What floats, insulates, and is 98 percent air? It’s expanded polystyrene (EPS), often mistakenly called Styrofoam™ (Styrofoam is a trademarked brand owned and manufactured by The Dow Chemical Company). But what kind — if any — can be recycled in the Kansas City metro area?
It’s labeled “6”, so it’s recyclable — right?
EPS is a #6 plastic, but only molds, blocks, coolers and packing peanuts can be recycled. Drop them off at ACH Foam Technologies. In order to be recycled, EPS must be white and clean. EPS packing peanuts can also be recycled at Post Net and select locations of The UPS Store.
Any type of EPS that has had contact with food or beverages – meat trays, coffee cups, egg cartons, takeout containers, disposable plates – cannot be recycled in the metro area. Instead, purchase and use containers that are durable or recyclable.
Don’t be fooled by look-alikes
Corn starch-based packing peanuts are not accepted for recycling in the Kansas City metro area. How can you tell? If it dissolves in water, it’s corn starch. These can also be reused or composted.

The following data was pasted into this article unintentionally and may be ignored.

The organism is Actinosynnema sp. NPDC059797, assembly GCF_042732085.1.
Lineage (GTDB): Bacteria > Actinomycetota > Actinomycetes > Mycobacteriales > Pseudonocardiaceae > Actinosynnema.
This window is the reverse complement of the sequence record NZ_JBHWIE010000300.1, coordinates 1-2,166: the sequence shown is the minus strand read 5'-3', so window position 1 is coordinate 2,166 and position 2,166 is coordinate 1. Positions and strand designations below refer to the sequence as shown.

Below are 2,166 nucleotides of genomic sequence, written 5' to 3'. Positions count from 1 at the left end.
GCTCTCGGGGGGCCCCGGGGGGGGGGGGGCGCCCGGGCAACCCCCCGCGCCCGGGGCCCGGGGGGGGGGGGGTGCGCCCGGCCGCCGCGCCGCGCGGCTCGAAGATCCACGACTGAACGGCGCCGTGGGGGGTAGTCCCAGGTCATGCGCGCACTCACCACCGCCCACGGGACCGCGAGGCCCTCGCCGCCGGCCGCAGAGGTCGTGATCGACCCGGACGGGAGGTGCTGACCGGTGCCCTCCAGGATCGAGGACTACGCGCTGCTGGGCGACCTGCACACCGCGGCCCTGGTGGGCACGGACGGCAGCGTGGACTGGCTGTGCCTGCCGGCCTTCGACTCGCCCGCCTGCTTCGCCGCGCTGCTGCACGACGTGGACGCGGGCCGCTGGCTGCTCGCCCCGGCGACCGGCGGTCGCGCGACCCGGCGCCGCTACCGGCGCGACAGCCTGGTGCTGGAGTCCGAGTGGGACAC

Low-density polyethylene (LDPE) packing foam is often mistaken for EPS. You can tell if it’s LDPE if it is:
- Labeled PE-LD or LDPE with the number 4
- Bends but does not break
How is EPS recycled?
A common way to recycle EPS is through a process called densification: creating dense material from lighter material. Densification is achieved through extreme pressure, applied by hydraulic or electric rams. The air cells in the plastic foam are collapsed, resulting in a great reduction in volume. This process can make EPS foam 50 to 90 times denser. The output is usually formed into continuous, squared “logs”, which can be easily cut or broken into convenient lengths for storage or shipment.
What products are made from recycled EPS?
There are many products made from recycled EPS, including:
- packing material
- insulation products
- park benches
- door and window frames
- crown molding
- picture frames
- safety helmets
- flower pots
- seedling containers
For more information on waste reduction and recycling, visit RecycleSpot.org or call (816) 474-4326.